Reid and Schumer then took the list to White House Deputy Chief of Staff Jim Messina and Obama’s senior adviser Pete Rouse, and the four men began “pregaming— the issues. They brainstormed over how to address Nelson’s demands while also trying to determine how they would impact the health care package’s price tag. Democratic aides said the final decision to have the federal government pay for all of Nebraska’s Medicaid funding, rather than provide an opt-out, came as a result of these talks.
With the basic outline of a proposal in hand Friday morning — and momentum on Democrats’ side after Feingold’s dramatic decision to agree to support cloture on the Defense bill — Reid resumed discussions with Nelson, and by noon that day they had hammered out a final deal on the non-abortion issues.
After a brief lunch in Reid’s office of tuna and turkey wraps, the group began the difficult work of tackling Nelson’s demands over abortion. Reid, Schumer, Nelson and Obama’s lieutenants spent the afternoon behind closed doors, slowly putting together a compromise which, while different from the Stupak language, would mollify the moderate Nebraska Democrat and allow him to back the bill.
With a deal in the offing, Reid brought in Sens. Barbara Boxer (D-Calif.) and Patty Murray (D-Wash.) — standard bearers for the chamber’s pro-abortion-rights Members. With Boxer and Murray camped out in the office of Reid Chief of Staff Gary Myrick and Nelson hunkered down in Reid’s office, Reid and Schumer began a “shuttle diplomacy— session, which by 10 p.m. Friday had resulted in a final compromise on the abortion language.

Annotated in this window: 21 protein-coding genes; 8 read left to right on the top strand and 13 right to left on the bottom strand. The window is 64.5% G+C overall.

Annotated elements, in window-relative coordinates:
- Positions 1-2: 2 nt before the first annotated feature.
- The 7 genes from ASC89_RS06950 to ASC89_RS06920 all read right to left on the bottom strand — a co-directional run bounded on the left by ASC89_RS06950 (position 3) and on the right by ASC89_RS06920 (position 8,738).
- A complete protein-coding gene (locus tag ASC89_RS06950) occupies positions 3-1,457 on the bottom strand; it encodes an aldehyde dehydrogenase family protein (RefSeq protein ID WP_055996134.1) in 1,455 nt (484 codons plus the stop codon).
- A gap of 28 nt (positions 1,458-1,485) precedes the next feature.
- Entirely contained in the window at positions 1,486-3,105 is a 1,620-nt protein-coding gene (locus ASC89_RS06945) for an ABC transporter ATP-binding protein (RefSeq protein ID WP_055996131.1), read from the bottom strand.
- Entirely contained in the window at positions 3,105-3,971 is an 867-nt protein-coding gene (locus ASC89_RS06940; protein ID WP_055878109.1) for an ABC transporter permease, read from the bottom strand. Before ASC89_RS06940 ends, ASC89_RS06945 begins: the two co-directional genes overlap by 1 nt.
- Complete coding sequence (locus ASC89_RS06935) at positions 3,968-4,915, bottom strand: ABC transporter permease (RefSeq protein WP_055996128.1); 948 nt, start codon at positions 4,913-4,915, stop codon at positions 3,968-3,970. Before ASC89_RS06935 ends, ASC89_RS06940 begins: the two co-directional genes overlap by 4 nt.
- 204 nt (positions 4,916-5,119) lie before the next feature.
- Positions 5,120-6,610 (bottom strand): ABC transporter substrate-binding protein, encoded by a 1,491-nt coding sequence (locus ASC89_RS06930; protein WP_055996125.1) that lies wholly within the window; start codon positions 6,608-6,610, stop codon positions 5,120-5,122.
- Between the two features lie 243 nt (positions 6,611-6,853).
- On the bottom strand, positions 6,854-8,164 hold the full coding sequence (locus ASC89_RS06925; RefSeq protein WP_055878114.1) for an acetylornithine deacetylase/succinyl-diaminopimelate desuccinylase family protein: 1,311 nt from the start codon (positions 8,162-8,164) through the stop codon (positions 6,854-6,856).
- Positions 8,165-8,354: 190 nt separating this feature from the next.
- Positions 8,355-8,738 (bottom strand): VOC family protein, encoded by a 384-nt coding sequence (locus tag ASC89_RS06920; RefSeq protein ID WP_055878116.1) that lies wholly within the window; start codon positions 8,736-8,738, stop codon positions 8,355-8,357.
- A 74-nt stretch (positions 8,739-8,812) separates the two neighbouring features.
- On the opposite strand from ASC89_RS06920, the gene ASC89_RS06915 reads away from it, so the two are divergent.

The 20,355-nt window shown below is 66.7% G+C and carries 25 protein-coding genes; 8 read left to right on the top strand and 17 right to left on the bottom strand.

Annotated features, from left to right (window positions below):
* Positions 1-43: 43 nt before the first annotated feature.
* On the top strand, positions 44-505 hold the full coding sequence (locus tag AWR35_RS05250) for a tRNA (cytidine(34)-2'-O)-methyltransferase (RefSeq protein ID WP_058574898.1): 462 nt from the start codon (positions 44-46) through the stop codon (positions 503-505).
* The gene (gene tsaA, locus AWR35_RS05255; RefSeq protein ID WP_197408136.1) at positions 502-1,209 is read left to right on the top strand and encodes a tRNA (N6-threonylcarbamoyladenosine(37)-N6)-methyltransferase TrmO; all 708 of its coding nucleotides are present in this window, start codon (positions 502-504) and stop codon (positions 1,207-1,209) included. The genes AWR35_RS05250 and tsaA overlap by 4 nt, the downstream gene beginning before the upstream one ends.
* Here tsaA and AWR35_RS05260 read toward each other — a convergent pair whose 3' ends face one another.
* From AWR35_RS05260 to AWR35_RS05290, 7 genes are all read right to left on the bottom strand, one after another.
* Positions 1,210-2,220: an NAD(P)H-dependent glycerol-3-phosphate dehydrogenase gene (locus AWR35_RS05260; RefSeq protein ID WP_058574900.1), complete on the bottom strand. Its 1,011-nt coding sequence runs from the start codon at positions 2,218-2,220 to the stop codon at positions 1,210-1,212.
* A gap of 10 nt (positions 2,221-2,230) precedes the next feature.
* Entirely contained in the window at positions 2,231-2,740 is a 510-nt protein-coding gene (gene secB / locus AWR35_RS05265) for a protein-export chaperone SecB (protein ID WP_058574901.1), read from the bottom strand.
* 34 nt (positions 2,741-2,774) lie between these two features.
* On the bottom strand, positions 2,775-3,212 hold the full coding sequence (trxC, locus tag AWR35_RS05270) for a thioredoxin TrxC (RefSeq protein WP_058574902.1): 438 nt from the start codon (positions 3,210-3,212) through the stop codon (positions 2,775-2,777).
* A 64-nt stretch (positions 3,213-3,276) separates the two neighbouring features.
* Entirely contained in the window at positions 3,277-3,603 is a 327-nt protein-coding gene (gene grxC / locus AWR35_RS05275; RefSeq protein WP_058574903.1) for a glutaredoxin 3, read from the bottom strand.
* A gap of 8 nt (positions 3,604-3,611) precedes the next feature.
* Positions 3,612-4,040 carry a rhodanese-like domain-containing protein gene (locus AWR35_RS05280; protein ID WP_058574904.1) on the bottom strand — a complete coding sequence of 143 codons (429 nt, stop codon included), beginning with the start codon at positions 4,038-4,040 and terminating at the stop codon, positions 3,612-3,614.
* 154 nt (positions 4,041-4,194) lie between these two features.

The final deal, introduced by Reid early Saturday morning, included new abortion funding restrictions under which states would be allowed to opt out of insurance plans that cover the procedure, and health care “state exchanges— would be required to include at least one plan that does not cover abortion.
Reid made a number of other changes to the final package. According to Democratic aides, Reid’s final version of the bill includes deficit reductions of $130 billion in its first 10 years and an additional $650 billion in the second decade, while expanding insurance coverage to 94 percent of Americans under the age of 65.
The bill also includes new tax provisions, including $12 billion in small business tax cuts beginning in 2010, the expansion of the adoption tax-credit program and a new tax on tanning salons. According to one aide, the new tanning tax was included because “the use of these tanning beds creates a health concern in terms of cancer.—
The bill also extends the State Children’s Health Insurance Program and ensures that foster children have insurance coverage through the age of 26, among other provisions.
Reid also included other sweeteners for Democratic lawmakers, particularly liberals who have had many of the top priorities — like a public insurance option and Medicare expansion — stripped from the final product.
For instance, Reid included language for the Vermont delegation — boosting funding for community health centers at the behest of Sen. Bernie Sanders (I-Vt.), who was particularly vocal and fought mightily for a single-payer health care system, and agreeing to Sen. Patrick Leahy’s (D-Vt.) request to increase Medicaid payments to the state.
Emily Pierce and Jessica Brady contributed to this report.